CAMBRIDGE, Mass.--(BUSINESS WIRE)--Magenta Therapeutics (NASDAQ:MGTA), a clinical-stage biotechnology company developing novel medicines to bring the curative power of bone marrow transplant to more patients, today announced that the Company presented initial Phase 2 clinical data and preclinical research on its MGTA-456 program at the 60th annual meeting of the American Society of Hematology (ASH).
MGTA-456 is a cell therapy providing a high dose of hematopoietic stem cells that are well-matched to the patient, administered through a transplant procedure. The ongoing Phase 2 study in inherited metabolic disorders aims to enroll 12 patients with cerebral adrenoleukodystrophy (cALD), metachromatic leukodystrophy or globoid cell leukodystrophy, and previously also enrolled patients with Hurler’s syndrome. The primary endpoint of the study is engraftment after transplantation and the secondary endpoint is transplant-related safety and tolerability. Early data from this Phase 2 study were highlighted in a poster presentation by John Wagner, M.D., Director, Blood and Marrow Transplantation Division, University of Minnesota. In a separate oral presentation, Kevin Goncalves, Ph.D., Magenta Therapeutics, highlighted data showing that MGTA-456 significantly improves engraftment and the number of human microglia in the brains of transplanted mice; Tony Boitano, Ph.D., Magenta Therapeutics, presented a third data set showing that MGTA-456 contains large doses of the cells responsible for engraftment, which are also correlated with rapid neutrophil recovery in patients following transplant.
“Inherited metabolic disorders are rare and often fatal diseases. The only disease-modifying treatment option is bone marrow transplant, which can be challenging for patients without a matched sibling donor. MGTA-456 is a cell therapy with a high dose of stem cells that are well matched to the patient and may represent a promising treatment option for these patients,” said John Davis, M.D., M.P.H., chief medical officer, Magenta Therapeutics. “We are pleased to see robust and consistent engraftment, the primary endpoint of the study, in all five of the evaluable patients treated thus far. We are also very encouraged by the changes in early disease biomarkers and brain imaging evidence that are correlated with positive long-term disease outcomes. In addition to leukodystrophies, we are developing MGTA-456 for patients with a broad range of diseases where we believe it has the potential to deliver transformative benefit. A Phase 2 investigator-initiated study of MGTA-456 in blood cancers will begin in late 2018, and we will start a Phase 2 study of MGTA-456 in sickle cell disease in the first half of 2019.”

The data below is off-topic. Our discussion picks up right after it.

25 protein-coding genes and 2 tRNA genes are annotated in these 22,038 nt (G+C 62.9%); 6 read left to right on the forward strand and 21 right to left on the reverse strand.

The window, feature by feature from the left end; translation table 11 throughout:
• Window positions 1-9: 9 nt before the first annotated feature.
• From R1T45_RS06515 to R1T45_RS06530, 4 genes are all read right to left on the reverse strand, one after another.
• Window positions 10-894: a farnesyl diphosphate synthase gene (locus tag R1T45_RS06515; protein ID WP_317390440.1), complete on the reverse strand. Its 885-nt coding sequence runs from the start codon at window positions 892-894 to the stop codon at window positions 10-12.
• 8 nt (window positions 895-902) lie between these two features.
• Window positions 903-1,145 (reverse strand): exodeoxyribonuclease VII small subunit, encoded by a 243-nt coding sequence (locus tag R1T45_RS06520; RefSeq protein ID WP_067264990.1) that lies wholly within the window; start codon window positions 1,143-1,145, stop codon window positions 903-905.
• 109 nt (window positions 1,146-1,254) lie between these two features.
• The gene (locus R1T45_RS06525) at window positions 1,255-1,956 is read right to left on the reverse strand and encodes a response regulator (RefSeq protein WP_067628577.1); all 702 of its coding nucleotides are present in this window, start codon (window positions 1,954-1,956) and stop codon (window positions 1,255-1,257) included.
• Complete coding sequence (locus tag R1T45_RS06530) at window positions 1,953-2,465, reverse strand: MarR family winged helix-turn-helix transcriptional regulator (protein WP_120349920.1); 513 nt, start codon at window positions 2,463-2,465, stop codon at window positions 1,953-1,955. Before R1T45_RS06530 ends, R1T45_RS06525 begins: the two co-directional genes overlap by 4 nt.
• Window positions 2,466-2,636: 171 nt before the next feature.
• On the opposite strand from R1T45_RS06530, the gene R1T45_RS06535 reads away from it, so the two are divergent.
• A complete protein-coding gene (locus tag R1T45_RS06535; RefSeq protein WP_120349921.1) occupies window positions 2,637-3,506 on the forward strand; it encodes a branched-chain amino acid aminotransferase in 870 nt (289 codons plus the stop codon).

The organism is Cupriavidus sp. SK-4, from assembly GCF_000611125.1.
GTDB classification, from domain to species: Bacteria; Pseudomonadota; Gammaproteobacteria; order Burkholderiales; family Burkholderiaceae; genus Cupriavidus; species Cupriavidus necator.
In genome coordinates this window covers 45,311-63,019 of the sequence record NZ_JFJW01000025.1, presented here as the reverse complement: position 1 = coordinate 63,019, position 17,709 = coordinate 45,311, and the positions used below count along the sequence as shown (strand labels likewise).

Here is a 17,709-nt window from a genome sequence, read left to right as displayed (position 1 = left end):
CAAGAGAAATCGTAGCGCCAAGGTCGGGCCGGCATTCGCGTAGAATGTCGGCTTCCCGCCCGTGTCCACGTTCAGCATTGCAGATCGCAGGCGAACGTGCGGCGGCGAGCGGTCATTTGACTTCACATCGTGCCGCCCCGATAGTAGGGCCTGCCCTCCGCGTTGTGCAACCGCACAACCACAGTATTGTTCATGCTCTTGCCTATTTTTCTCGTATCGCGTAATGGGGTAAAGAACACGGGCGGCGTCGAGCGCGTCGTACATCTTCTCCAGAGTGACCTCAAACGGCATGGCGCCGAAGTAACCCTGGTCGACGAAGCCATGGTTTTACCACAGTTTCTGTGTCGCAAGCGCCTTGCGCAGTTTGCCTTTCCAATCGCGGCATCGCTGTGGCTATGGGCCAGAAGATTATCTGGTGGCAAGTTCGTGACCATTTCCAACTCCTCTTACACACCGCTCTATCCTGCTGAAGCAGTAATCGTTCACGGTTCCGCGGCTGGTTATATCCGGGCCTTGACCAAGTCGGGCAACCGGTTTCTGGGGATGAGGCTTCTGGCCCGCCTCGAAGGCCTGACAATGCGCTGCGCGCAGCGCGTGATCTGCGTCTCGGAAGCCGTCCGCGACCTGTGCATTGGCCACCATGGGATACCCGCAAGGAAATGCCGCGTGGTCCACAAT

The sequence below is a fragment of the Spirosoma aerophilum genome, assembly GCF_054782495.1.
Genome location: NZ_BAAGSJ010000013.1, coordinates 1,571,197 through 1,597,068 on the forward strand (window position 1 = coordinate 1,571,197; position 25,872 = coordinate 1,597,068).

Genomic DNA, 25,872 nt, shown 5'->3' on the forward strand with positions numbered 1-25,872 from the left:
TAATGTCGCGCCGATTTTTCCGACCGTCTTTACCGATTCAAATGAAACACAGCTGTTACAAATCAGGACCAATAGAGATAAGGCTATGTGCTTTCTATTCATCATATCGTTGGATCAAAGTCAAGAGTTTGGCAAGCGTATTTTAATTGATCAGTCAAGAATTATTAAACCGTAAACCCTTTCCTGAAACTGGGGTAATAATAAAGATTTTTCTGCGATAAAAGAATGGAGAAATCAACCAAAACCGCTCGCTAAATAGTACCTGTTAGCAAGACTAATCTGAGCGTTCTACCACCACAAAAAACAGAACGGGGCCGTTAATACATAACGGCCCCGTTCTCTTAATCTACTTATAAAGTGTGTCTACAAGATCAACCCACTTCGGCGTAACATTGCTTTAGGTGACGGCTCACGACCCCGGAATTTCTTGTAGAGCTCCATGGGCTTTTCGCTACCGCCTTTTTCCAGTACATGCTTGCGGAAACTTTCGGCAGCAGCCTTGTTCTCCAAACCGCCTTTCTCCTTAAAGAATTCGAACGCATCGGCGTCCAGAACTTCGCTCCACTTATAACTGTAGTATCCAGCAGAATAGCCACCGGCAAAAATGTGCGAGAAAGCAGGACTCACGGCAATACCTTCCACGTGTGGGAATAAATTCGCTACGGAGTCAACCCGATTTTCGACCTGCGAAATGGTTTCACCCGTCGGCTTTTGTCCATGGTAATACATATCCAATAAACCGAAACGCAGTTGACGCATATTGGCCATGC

Preliminary Phase 2 Results Demonstrate Engraftment with Minimal Neutropenia with MGTA-456, a CD34+ Expanded Cord Blood Product in Patients Transplanted for Inherited Metabolic Disorders, Abstract #3467
Key results, as of November 2, 2018:
- Five patients treated and evaluable: two with cALD, three with Hurler’s syndrome
Five of five patients treated with MGTA-456 met the primary endpoint
of successful engraftment by day 42 following the transplant procedure.
- In recent historical cohorts of patients undergoing regular cord blood transplantation with identical pre-transplant conditioning, up to 32% did not engraft at comparable time points.
The patients treated with MGTA-456 had minimal neutropenia, lasting
for a median of 1 day.
- In the historical cohort, neutropenia lasted for a median of 8 days.
- The two patients with cALD showed resolution/reduction of gadolinium enhancement on MRI, an indicator of brain inflammation, by day 28 post-transplant. Resolution of gadolinium enhancement is correlated with long-term disease benefit in patients with cALD.
- Patients with Hurler’s syndrome showed an increase in blood leukocyte Idua enzyme, the enzyme that is deficient in untreated patients with Hurler’s syndrome, suggesting that transplant with MGTA-456 is beginning to affect the disease in these patients.
- Patients with Hurler’s syndrome showed a marked decline in urine total glycosaminoglycan (GAG) levels, which is correlated with improved long-term disease outcomes.
- Two treatment-related adverse events were observed: one grade 1 vomiting and one grade 3 nausea, both of which were transient.